Nationalized health care's rough journey through Congress ended Sunday.
Wendy Day of Common Sense in Government and other allied opponents of the federal plan will help fire Michigan's first counterpunch today when they announce a citizen petition drive that they hope will halt the proposal in its tracks.
The U.S. House of Representatives approved President Barack Obama's health care legislation Sunday night, which among other things will mandate that nearly every American purchase health care.
The response in Michigan will be to try to amend the state constitution so that it prohibits a federal law from compelling any person, employer or health care provider to participate in any health care system, and prevents anyone from being penalized for ignoring the federal law.
Activists in numerous states are preparing similar measures. In Arizona, it has already been cleared to appear on the November general election ballot.
To accomplish this in Michigan, Day and her allies will need to get the valid signatures of 390,000 voters approved by July 5. This will allow their proposed amendment to be submitted to voters at the November 2010 general election.
Day said the ballot language will be similar to what was in a constitutional amendment resolution that was sponsored by Sen. Wayne Kuipers, R-Holland, and was voted on by the Michigan Senate last week. The Legislature, with a two-thirds approval in each chamber, may submit proposed constitutional amendments to the voters.
Kuipers' proposal failed to secure the needed super-majority in the Senate.
"If ever there was a time a thing like this could succeed, it is now," Day said of the decision to turn to the signature gathering option.
TEA party activists from around the state sounded off about Sunday's vote.
"I'm flabbergasted," said Tina Dupont of Rockford, a founder of the TEA Party of West Michigan. "I can't believe our country has come to this. It's a huge call to action. ... I think November will be a huge surprise. Our side will be totally motivated to go out and vote."
"I'm heart-sick over this federal power grab," said Glenn Clark of Troy, a TEA party organizer who is also the chairman of the Republican Party's 9th Congressional District.
Clark said he will target U.S. Congressman Gary Peters, a Democrat from the 9th Congressional District.
"I'm making it my mission to take him down," Clark said. "Gary Peters is going to be gone in November. Period. We are going to organize in every swing precinct, and we are going to go door-knocking. ... We are going to turn those voters into an anti-Peters tidal wave. ... I'm not going to sleep any night between now and November without thinking, 'What am I going to do the next day to take Gary Peters down?'"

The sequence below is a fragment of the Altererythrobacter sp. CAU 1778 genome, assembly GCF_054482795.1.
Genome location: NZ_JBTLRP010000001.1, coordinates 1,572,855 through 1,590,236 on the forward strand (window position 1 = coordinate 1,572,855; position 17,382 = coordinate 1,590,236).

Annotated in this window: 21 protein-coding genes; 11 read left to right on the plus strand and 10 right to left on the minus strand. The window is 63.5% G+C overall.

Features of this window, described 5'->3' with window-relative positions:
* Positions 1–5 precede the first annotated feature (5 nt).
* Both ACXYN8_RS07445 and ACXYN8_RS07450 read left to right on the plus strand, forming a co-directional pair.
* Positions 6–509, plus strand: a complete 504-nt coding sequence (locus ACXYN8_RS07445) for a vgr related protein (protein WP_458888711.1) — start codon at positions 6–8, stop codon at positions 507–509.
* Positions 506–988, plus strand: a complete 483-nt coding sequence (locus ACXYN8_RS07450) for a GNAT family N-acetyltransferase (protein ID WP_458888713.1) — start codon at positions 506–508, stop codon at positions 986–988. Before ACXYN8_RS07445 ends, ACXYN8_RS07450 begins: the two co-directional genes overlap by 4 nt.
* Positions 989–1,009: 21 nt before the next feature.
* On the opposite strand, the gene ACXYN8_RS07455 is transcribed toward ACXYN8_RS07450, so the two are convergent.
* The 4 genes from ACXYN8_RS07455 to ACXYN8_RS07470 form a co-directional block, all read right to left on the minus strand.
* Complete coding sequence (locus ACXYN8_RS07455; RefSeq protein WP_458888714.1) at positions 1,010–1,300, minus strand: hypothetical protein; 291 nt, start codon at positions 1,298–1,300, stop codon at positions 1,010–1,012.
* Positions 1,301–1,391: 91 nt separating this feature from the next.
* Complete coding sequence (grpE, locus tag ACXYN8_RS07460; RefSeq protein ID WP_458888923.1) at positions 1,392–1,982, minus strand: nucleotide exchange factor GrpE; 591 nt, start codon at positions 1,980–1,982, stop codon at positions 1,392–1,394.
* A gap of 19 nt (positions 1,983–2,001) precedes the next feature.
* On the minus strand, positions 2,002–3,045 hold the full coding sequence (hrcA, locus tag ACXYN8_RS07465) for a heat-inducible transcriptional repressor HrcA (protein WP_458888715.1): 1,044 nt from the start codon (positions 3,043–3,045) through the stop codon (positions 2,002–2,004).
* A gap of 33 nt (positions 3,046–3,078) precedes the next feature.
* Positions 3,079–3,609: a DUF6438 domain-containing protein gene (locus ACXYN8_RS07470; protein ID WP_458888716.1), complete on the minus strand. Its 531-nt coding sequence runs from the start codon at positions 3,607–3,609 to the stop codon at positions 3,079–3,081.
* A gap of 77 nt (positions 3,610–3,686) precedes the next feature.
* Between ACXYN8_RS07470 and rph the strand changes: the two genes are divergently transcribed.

Lansing's Joan Fabiano of Grassroots in Michigan called the political process used to pass the president's proposal "an abomination."
"This is the beginning," Fabiano said. "We haven't begun to fight. People will be outraged. The movement for limited government will only grow."
Earlier Sunday, about 240 protesters showed up in front of the state Capitol for a rally against the federal proposal.
GOP State Rep. Paul Opsommer attended and handed out copies of his House Joint Resolution YY. It would create a commission to examine the constitutionality of some federal requirements.
Many protesters in Lansing were looking for a way to turn back Sunday's vote in Washington.
Mary Martin of Union drove two and a half hours to get to the rally.
She said she was hoping there would be some state legislation that could trump the federal health care bill.
"We want Michigan to be the next state to uphold the 10th Amendment," Martin said. The 10th Amendment states that powers not specifically granted to the federal government by the U.S. Constitution are state issues.
Others couldn't just sit idle.
"I feel the need to participate and do something," said Kathryn Fashoway of Fraser who wore a button that read: "I am a conservative not a mobster." "People are angry. I am angry."